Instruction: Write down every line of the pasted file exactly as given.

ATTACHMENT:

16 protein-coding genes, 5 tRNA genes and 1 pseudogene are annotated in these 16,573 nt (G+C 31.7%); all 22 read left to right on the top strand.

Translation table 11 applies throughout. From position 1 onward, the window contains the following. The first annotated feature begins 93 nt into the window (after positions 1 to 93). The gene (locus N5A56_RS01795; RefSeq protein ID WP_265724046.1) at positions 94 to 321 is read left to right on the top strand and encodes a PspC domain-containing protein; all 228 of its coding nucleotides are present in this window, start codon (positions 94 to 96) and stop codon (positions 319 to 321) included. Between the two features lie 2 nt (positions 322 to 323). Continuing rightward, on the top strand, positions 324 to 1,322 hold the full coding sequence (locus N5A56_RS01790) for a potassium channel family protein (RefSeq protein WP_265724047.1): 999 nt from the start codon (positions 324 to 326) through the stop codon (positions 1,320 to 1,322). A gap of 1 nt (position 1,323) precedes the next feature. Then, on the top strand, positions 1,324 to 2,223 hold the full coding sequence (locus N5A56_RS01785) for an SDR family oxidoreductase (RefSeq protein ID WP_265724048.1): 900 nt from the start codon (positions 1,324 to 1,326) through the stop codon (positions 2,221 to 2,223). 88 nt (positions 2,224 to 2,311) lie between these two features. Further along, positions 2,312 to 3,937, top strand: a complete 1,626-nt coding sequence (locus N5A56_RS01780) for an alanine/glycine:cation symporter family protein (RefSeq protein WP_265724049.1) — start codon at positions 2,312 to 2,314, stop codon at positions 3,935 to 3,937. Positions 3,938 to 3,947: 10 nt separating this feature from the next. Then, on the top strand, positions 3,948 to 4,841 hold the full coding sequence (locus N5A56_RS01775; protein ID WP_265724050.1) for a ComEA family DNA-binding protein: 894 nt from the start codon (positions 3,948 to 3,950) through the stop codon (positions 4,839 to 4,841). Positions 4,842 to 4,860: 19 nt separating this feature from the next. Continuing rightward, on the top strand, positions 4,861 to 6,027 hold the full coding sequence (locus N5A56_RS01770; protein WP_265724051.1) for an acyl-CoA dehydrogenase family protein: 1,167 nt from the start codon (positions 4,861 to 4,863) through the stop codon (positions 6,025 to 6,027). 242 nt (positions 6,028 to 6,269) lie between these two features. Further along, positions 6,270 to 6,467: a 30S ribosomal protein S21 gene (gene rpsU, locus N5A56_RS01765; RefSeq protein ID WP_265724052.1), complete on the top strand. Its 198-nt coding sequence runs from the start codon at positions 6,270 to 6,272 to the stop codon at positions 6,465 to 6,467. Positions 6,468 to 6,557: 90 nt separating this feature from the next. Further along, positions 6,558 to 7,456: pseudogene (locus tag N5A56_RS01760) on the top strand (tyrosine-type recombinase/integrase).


16 protein-coding genes, 5 tRNA genes and 1 pseudogene are annotated in these 16,573 nt (G+C 31.7%); all 22 read left to right on the top strand.

Translation table 11 applies throughout. From position 1 onward, the window contains the following. The first annotated feature begins 93 nt into the window (after positions 1 to 93). The gene (locus N5A56_RS01795; RefSeq protein ID WP_265724046.1) at positions 94 to 321 is read left to right on the top strand and encodes a PspC domain-containing protein; all 228 of its coding nucleotides are present in this window, start codon (positions 94 to 96) and stop codon (positions 319 to 321) included. Between the two features lie 2 nt (positions 322 to 323). Continuing rightward, on the top strand, positions 324 to 1,322 hold the full coding sequence (locus N5A56_RS01790) for a potassium channel family protein (RefSeq protein WP_265724047.1): 999 nt from the start codon (positions 324 to 326) through the stop codon (positions 1,320 to 1,322). A gap of 1 nt (position 1,323) precedes the next feature. Then, on the top strand, positions 1,324 to 2,223 hold the full coding sequence (locus N5A56_RS01785) for an SDR family oxidoreductase (RefSeq protein ID WP_265724048.1): 900 nt from the start codon (positions 1,324 to 1,326) through the stop codon (positions 2,221 to 2,223). 88 nt (positions 2,224 to 2,311) lie between these two features. Further along, positions 2,312 to 3,937, top strand: a complete 1,626-nt coding sequence (locus N5A56_RS01780) for an alanine/glycine:cation symporter family protein (RefSeq protein WP_265724049.1) — start codon at positions 2,312 to 2,314, stop codon at positions 3,935 to 3,937. Positions 3,938 to 3,947: 10 nt separating this feature from the next. Then, on the top strand, positions 3,948 to 4,841 hold the full coding sequence (locus N5A56_RS01775; protein ID WP_265724050.1) for a ComEA family DNA-binding protein: 894 nt from the start codon (positions 3,948 to 3,950) through the stop codon (positions 4,839 to 4,841). Positions 4,842 to 4,860: 19 nt separating this feature from the next. Continuing rightward, on the top strand, positions 4,861 to 6,027 hold the full coding sequence (locus N5A56_RS01770; protein WP_265724051.1) for an acyl-CoA dehydrogenase family protein: 1,167 nt from the start codon (positions 4,861 to 4,863) through the stop codon (positions 6,025 to 6,027). 242 nt (positions 6,028 to 6,269) lie between these two features. Further along, positions 6,270 to 6,467: a 30S ribosomal protein S21 gene (gene rpsU, locus N5A56_RS01765; RefSeq protein ID WP_265724052.1), complete on the top strand. Its 198-nt coding sequence runs from the start codon at positions 6,270 to 6,272 to the stop codon at positions 6,465 to 6,467. Positions 6,468 to 6,557: 90 nt separating this feature from the next. Further along, positions 6,558 to 7,456: pseudogene (locus tag N5A56_RS01760) on the top strand (tyrosine-type recombinase/integrase).